Each TestComplete project uses one of the supported scripting languages:
The scripting language for the project is specified at the project creation time and cannot be changed later.
The scripting language is important even if you are not going to create test scripts:
It defines the syntax of script code snippets that you can use in keyword tests.
Process("Notepad"). In DelphiScript, you should replace quotes with apostrophes:
Process('Notepad'); and in C#Script and C++Script, the word Process should be enclosed in brackets:
Which language to choose?
The supported languages are quite different, so you may ask “Which one should I choose for my project?” The answer is simple: choose the language you know better and that is closer to your development experience. This will decrease the test creation time, since you will not have to learn a new language.
Should the scripting language match the language of my tested application?
There is only one recommendation: if you plan to create a connected or a self-testing Application, select the scripting language that matches the development tool where you will create that application. That is, if you use Visual C++ or C++Builder, you should select C++Script; if you use Visual Basic, select VBScript; if you use C#, use C#Script, and if you use Delphi, select DelphiScript. This will make it easier to import recorded scripts to connected and self-testing applications.
Will my project be limited in functionality if I select this or that language?
No, it will not. The vast majority of TestComplete features is equally oriented on each of the supported languages. So, you can choose the language that is closer to your developer skills.
Scripting languages have a different set of predefined functions. Why do you say the project will not be limited in functionality?
Yes, each scripting language provides a number of built-in functions that help you perform some routine actions, such as converting numerical values to strings and vice versa (C#Script and C++Script have the same functions as JScript, since these languages are based on JScript). Normally, the sets of predefined functions of different scripting languages are similar to each other, with few exceptions (for instance, DelphiScript does not have an analogue of VBScript’s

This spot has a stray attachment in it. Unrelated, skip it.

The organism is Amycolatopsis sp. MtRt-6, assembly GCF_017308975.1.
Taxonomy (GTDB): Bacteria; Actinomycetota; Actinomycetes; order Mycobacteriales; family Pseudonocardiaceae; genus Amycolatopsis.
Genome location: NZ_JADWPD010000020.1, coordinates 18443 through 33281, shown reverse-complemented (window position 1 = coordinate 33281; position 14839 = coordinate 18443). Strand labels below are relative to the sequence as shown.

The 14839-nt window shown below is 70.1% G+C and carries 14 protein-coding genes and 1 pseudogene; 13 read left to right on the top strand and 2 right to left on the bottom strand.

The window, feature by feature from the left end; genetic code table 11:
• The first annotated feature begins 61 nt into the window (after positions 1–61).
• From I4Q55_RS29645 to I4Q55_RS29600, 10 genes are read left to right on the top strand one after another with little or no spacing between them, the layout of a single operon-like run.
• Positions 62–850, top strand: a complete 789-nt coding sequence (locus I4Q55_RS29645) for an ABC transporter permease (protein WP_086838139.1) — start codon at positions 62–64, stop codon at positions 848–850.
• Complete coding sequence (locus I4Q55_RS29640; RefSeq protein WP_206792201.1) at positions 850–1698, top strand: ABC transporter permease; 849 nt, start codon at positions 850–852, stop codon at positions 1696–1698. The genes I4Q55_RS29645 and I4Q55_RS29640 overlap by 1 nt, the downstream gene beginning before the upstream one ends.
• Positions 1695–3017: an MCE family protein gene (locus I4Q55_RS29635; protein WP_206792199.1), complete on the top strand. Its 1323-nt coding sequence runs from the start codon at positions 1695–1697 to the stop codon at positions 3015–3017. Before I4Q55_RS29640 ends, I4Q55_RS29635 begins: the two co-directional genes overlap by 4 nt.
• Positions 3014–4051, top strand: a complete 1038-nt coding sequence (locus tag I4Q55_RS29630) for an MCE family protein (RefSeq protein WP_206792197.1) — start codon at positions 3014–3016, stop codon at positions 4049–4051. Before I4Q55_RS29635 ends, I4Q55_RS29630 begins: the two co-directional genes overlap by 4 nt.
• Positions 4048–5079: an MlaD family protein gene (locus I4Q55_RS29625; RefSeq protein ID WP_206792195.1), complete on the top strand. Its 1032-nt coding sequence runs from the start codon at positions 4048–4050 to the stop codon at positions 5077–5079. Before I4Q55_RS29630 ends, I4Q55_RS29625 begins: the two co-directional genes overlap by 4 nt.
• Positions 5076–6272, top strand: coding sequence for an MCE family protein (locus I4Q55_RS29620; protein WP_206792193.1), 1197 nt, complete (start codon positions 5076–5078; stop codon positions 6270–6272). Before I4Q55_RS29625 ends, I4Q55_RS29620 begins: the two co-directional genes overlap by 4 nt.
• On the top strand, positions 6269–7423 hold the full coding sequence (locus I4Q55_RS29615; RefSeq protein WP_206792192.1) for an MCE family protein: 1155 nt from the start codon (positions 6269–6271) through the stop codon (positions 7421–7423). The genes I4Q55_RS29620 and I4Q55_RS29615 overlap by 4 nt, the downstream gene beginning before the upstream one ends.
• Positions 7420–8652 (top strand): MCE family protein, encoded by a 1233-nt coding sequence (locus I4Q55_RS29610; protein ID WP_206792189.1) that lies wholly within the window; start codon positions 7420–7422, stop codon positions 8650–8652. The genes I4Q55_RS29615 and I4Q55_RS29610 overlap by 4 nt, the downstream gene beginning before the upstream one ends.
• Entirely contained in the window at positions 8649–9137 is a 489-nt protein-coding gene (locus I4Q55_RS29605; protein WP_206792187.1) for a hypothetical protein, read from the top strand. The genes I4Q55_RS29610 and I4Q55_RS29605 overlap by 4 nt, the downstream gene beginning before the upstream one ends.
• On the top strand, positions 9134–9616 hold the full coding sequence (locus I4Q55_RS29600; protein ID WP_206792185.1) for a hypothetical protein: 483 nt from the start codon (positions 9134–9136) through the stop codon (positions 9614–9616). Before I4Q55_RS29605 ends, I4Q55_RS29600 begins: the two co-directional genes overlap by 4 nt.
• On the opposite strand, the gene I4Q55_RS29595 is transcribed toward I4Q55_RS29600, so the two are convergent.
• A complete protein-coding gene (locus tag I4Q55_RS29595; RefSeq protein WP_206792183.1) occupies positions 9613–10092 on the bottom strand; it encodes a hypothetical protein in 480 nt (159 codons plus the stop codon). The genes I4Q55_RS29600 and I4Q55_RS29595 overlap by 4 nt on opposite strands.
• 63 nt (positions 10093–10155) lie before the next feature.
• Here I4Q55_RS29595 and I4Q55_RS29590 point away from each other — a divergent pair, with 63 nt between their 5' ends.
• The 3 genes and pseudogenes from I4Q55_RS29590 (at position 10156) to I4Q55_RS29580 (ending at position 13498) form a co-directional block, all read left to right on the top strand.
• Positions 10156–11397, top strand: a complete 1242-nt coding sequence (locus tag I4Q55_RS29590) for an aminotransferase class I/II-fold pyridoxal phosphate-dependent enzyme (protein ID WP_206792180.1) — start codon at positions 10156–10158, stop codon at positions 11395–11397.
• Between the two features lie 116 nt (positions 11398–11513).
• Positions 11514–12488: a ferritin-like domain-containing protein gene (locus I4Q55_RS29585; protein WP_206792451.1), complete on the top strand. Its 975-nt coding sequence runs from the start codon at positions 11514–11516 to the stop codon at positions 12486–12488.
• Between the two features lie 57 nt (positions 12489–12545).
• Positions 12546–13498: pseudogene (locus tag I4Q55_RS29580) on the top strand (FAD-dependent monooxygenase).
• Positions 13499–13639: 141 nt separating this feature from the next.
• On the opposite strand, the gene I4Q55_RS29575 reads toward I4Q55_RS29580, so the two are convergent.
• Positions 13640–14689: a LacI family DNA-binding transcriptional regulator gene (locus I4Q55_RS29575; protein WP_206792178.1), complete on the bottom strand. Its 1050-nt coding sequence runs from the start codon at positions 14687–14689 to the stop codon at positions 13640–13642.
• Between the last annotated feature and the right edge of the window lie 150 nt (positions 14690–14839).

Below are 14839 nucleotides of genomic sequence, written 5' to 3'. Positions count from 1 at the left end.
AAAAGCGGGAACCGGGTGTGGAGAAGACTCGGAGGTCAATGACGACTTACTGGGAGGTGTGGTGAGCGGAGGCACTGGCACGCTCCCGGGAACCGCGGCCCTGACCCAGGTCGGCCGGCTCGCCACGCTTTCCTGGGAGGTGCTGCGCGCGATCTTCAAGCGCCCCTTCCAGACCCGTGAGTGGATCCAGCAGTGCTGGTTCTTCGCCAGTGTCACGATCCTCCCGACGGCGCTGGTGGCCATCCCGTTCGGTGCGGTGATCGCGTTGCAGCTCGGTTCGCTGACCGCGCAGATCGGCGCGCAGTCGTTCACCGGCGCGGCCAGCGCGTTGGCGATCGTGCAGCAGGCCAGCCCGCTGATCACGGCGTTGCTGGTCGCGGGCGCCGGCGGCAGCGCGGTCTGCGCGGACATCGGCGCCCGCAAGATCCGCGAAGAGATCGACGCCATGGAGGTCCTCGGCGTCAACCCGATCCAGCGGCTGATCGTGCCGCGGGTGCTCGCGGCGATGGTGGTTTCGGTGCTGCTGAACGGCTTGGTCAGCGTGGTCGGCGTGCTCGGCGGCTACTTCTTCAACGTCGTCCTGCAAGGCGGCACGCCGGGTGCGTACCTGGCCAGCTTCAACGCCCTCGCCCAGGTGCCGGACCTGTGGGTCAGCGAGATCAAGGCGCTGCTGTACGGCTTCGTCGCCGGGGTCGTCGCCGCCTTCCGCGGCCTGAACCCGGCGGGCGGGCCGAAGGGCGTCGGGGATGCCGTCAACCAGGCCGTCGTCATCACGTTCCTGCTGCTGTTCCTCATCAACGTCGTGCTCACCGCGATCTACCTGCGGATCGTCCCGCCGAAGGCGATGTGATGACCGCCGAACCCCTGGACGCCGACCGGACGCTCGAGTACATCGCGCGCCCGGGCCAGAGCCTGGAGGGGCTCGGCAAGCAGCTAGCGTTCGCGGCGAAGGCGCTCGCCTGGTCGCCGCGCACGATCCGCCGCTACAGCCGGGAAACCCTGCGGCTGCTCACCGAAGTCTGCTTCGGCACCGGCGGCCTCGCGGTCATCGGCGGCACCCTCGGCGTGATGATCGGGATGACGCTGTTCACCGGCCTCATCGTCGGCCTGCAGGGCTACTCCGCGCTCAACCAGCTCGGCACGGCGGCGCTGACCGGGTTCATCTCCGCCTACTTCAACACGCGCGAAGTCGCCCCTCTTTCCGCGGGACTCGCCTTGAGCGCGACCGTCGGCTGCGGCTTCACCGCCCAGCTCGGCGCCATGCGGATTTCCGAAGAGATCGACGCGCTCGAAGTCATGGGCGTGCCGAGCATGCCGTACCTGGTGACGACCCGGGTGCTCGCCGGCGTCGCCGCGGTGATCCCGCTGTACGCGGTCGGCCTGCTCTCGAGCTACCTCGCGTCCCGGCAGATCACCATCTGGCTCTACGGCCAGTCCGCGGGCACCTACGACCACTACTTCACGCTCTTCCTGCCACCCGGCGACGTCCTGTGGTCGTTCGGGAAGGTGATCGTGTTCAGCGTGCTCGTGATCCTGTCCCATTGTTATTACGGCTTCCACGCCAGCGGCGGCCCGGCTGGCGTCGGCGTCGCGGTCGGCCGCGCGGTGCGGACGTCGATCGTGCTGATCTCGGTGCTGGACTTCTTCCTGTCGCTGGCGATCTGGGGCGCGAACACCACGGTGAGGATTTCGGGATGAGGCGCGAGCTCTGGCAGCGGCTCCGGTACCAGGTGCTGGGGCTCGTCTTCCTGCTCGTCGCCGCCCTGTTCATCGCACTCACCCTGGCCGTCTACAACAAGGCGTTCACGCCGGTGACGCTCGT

split function). However, the difference in predefined functions is negligible, since most of predefined functions are simple and you can easily create their analogues in another language. Also, TestComplete provides an extensive set of scripting objects whose functionality covers the functionality of predefined functions. They can be used in any project, regardless of its scripting language.
What are the specifics of the supported scripting languages that may affect my tests?
As we have said above, you will not be limited in functionality if you prefer one language to another - you will be able to use all TestComplete features regardless of which language you choose. However, because languages have different syntax and work via different engines, there are few exceptions:
AddNamedChildmethod) in JScript, C#Script and C++Script code. For more information, see documentation for the specific method.
For more information on usage specifics of supported scripting languages, see Supported Scripting Languages - Specifics of Usage.
Why are some languages marked as legacy? Can I use them?
The other languages that TestComplete supports, JScript, DelphiScript, C++Script, and C#Script, are now outdated and rarely used. We do not recommend that you use them to create new projects. That is why these languages are not available in the Create New Project wizard.
If you already have projects that use these languages, they will remain intact. You can run your existing tests without any limitations.
If you still want to use one of these languages to create new tests, you can do any of the following:
Use the Create Project dialog to add projects to an existing project suite. In this dialog, you can select any scripting languages that TestComplete supports including the legacy languages.
– or –
(For JScript and DelphiScript only) Configure TestComplete to use one of the legacy languages as a default language for new projects. You can do this in the Tools > Options > Project dialog.